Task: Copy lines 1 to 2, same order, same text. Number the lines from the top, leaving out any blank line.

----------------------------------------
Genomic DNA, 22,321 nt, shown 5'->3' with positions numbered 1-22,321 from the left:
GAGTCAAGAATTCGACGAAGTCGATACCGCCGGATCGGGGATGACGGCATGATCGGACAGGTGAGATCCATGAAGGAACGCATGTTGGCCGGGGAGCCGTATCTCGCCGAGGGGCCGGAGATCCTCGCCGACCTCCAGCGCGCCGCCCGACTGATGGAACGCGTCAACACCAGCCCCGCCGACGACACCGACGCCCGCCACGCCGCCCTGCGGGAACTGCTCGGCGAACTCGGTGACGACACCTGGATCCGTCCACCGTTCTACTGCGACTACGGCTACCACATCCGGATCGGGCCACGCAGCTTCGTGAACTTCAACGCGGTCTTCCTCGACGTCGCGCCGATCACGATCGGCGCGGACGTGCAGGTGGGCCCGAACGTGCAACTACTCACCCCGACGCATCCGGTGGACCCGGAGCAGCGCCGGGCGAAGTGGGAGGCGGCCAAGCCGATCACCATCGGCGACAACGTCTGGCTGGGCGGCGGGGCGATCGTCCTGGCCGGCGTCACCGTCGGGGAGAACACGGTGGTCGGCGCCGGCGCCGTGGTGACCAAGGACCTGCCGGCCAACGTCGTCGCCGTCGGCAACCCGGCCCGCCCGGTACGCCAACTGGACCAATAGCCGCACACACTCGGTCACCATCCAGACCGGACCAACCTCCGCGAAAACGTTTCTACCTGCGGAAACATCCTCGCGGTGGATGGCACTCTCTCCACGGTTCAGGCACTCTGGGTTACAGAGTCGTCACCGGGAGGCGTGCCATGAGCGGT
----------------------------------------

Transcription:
Genomic DNA, 22,321 nt, shown 5'->3' with positions numbered 1-22,321 from the left:
GAGTCAAGAATTCGACGAAGTCGATACCGCCGGATCGGGGATGACGGCATGATCGGACAGGTGAGATCCATGAAGGAACGCATGTTGGCCGGGGAGCCGTATCTCGCCGAGGGGCCGGAGATCCTCGCCGACCTCCAGCGCGCCGCCCGACTGATGGAACGCGTCAACACCAGCCCCGCCGACGACACCGACGCCCGCCACGCCGCCCTGCGGGAACTGCTCGGCGAACTCGGTGACGACACCTGGATCCGTCCACCGTTCTACTGCGACTACGGCTACCACATCCGGATCGGGCCACGCAGCTTCGTGAACTTCAACGCGGTCTTCCTCGACGTCGCGCCGATCACGATCGGCGCGGACGTGCAGGTGGGCCCGAACGTGCAACTACTCACCCCGACGCATCCGGTGGACCCGGAGCAGCGCCGGGCGAAGTGGGAGGCGGCCAAGCCGATCACCATCGGCGACAACGTCTGGCTGGGCGGCGGGGCGATCGTCCTGGCCGGCGTCACCGTCGGGGAGAACACGGTGGTCGGCGCCGGCGCCGTGGTGACCAAGGACCTGCCGGCCAACGTCGTCGCCGTCGGCAACCCGGCCCGCCCGGTACGCCAACTGGACCAATAGCCGCACACACTCGGTCACCATCCAGACCGGACCAACCTCCGCGAAAACGTTTCTACCTGCGGAAACATCCTCGCGGTGGATGGCACTCTCTCCACGGTTCAGGCACTCTGGGTTACAGAGTCGTCACCGGGAGGCGTGCCATGAGCGGT